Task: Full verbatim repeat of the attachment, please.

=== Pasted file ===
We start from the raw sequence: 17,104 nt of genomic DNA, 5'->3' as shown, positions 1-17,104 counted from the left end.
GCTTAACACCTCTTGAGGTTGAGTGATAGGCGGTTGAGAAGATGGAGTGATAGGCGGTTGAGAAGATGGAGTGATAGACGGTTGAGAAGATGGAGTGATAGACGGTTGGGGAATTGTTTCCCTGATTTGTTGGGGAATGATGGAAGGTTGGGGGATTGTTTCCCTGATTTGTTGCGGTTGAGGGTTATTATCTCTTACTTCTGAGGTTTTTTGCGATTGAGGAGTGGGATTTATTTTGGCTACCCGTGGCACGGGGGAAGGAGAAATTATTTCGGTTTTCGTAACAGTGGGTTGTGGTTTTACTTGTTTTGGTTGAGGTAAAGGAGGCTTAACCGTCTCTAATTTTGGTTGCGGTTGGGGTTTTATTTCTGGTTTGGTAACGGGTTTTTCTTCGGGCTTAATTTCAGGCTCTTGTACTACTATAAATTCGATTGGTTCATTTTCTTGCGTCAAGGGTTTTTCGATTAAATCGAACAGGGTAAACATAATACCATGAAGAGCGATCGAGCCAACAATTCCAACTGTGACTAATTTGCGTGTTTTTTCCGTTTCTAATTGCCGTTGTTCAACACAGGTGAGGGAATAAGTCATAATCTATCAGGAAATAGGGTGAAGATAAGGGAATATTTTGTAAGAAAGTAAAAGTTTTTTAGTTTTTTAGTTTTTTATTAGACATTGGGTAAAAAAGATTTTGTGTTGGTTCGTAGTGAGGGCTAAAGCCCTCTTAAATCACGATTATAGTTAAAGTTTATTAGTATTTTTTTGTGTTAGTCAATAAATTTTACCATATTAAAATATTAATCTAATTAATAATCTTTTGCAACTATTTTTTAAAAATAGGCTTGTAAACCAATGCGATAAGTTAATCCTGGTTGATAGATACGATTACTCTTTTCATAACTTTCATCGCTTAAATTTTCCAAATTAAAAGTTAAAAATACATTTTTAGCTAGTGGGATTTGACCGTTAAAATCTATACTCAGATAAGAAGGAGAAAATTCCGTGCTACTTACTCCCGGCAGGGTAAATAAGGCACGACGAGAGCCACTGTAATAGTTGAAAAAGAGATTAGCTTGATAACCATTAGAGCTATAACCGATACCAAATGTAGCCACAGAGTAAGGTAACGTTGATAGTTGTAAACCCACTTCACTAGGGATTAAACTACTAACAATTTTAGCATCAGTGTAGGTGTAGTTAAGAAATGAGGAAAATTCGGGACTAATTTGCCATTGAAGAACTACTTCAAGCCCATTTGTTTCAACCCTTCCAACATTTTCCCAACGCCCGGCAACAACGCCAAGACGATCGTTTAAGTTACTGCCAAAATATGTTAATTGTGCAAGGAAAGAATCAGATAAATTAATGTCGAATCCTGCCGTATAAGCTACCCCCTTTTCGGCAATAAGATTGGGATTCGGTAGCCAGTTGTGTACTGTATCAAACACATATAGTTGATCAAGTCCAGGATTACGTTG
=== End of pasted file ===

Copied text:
We start from the raw sequence: 17,104 nt of genomic DNA, 5'->3' as shown, positions 1-17,104 counted from the left end.
GCTTAACACCTCTTGAGGTTGAGTGATAGGCGGTTGAGAAGATGGAGTGATAGGCGGTTGAGAAGATGGAGTGATAGACGGTTGAGAAGATGGAGTGATAGACGGTTGGGGAATTGTTTCCCTGATTTGTTGGGGAATGATGGAAGGTTGGGGGATTGTTTCCCTGATTTGTTGCGGTTGAGGGTTATTATCTCTTACTTCTGAGGTTTTTTGCGATTGAGGAGTGGGATTTATTTTGGCTACCCGTGGCACGGGGGAAGGAGAAATTATTTCGGTTTTCGTAACAGTGGGTTGTGGTTTTACTTGTTTTGGTTGAGGTAAAGGAGGCTTAACCGTCTCTAATTTTGGTTGCGGTTGGGGTTTTATTTCTGGTTTGGTAACGGGTTTTTCTTCGGGCTTAATTTCAGGCTCTTGTACTACTATAAATTCGATTGGTTCATTTTCTTGCGTCAAGGGTTTTTCGATTAAATCGAACAGGGTAAACATAATACCATGAAGAGCGATCGAGCCAACAATTCCAACTGTGACTAATTTGCGTGTTTTTTCCGTTTCTAATTGCCGTTGTTCAACACAGGTGAGGGAATAAGTCATAATCTATCAGGAAATAGGGTGAAGATAAGGGAATATTTTGTAAGAAAGTAAAAGTTTTTTAGTTTTTTAGTTTTTTATTAGACATTGGGTAAAAAAGATTTTGTGTTGGTTCGTAGTGAGGGCTAAAGCCCTCTTAAATCACGATTATAGTTAAAGTTTATTAGTATTTTTTTGTGTTAGTCAATAAATTTTACCATATTAAAATATTAATCTAATTAATAATCTTTTGCAACTATTTTTTAAAAATAGGCTTGTAAACCAATGCGATAAGTTAATCCTGGTTGATAGATACGATTACTCTTTTCATAACTTTCATCGCTTAAATTTTCCAAATTAAAAGTTAAAAATACATTTTTAGCTAGTGGGATTTGACCGTTAAAATCTATACTCAGATAAGAAGGAGAAAATTCCGTGCTACTTACTCCCGGCAGGGTAAATAAGGCACGACGAGAGCCACTGTAATAGTTGAAAAAGAGATTAGCTTGATAACCATTAGAGCTATAACCGATACCAAATGTAGCCACAGAGTAAGGTAACGTTGATAGTTGTAAACCCACTTCACTAGGGATTAAACTACTAACAATTTTAGCATCAGTGTAGGTGTAGTTAAGAAATGAGGAAAATTCGGGACTAATTTGCCATTGAAGAACTACTTCAAGCCCATTTGTTTCAACCCTTCCAACATTTTCCCAACGCCCGGCAACAACGCCAAGACGATCGTTTAAGTTACTGCCAAAATATGTTAATTGTGCAAGGAAAGAATCAGATAAATTAATGTCGAATCCTGCCGTATAAGCTACCCCCTTTTCGGCAATAAGATTGGGATTCGGTAGCCAGTTGTGTACTGTATCAAACACATATAGTTGATCAAGTCCAGGATTACGTTG